The author presented the history of gathering and researching of Slovenian folk song and narrative tradition with special regards on its characteristics, genres, forms and typology and also relationships with literature. This is the first treatise, published in Russian language, which treats Slovenian song and narrative folklore in whole.
The article describes what happened to folk dance when folk dance groups transformed it from its traditional environment to the stage. In this process, the folk dance heritage was either actively or passively transformed, and subjected to the principles of public stage performance. Based on a case study of the folk dance štajeriš (Steierisch), the article describes what changes occurred, who influenced them most, and how to best protected this segment of living heritage.
The paper presents and analyzes the collecting and sound documentation carried out by the Russian folklorist J. E. Lineva, who in 1913 spent some time in Slovenia, recording in Gorenjska and Bela krajina considerable of Slovene folk songs. She made extensive use of phonograph in her research and collecting activities and some consider her the greatest Russian folklore specialist of the late 19th and early 20th century. Her successful work was familiar to many contemporary researchers into the folk music of the time, but is now almost forgotten.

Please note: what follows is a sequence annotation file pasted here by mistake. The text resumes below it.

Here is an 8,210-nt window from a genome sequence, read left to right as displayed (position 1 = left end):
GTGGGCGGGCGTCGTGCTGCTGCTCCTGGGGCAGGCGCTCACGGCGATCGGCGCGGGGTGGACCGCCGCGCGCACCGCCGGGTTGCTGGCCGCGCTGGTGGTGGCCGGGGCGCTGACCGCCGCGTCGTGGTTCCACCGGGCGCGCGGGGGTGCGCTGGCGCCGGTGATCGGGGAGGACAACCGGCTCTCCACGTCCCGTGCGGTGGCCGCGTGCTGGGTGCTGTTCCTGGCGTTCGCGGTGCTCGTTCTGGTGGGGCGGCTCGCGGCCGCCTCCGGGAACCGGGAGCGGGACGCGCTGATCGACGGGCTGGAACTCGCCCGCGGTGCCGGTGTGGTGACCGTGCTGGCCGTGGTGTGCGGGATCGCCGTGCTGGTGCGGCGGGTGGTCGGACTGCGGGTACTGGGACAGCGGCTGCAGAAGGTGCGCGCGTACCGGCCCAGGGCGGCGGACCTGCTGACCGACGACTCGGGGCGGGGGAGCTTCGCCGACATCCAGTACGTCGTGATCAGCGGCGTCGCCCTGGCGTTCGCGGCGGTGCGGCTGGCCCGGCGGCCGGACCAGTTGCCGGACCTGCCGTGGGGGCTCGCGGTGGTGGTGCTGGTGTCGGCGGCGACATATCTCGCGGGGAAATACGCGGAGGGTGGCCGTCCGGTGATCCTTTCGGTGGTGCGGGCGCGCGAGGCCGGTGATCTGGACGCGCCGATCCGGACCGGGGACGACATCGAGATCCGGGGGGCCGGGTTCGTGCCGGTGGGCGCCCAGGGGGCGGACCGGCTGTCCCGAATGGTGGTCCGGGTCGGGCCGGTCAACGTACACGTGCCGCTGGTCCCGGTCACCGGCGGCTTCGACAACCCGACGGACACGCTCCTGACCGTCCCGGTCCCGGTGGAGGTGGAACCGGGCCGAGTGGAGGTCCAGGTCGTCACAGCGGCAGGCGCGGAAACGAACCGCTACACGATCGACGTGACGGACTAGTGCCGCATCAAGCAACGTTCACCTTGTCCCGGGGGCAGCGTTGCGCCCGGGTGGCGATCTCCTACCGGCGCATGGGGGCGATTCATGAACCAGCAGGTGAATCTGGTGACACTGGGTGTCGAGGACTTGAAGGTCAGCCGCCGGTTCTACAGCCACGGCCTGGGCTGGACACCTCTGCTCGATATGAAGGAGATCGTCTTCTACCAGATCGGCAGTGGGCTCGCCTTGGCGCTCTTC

Overviews of folk-song heritage consider Primož Trubar’s transcription of the beginning of a Christmas carol in his Katekizem z dvema izlagama (Catechism with Two Commentaries) to be the first transcription of a Slovenian folk song. The context reflects a judgment of society that Trubar presented in his catechism from various viewpoints and with a great deal of criticism, and it clarifies which social class Trubar regarded as being most representative of the Slovenian nation.
The article deals with Slovenian traditional singing, its techniques of leading voices and with number of voices. The most explicit ‘soundscapes’ were formed in different Slovenian regions but were formed on the basis of the first field recordings from the middle 20th century, but were significantly transformed till nowadays. The research is based on the comparison of old and new filed recording and searches for the structure elements that pass over to traditional singing mostly from choral singing and polka music.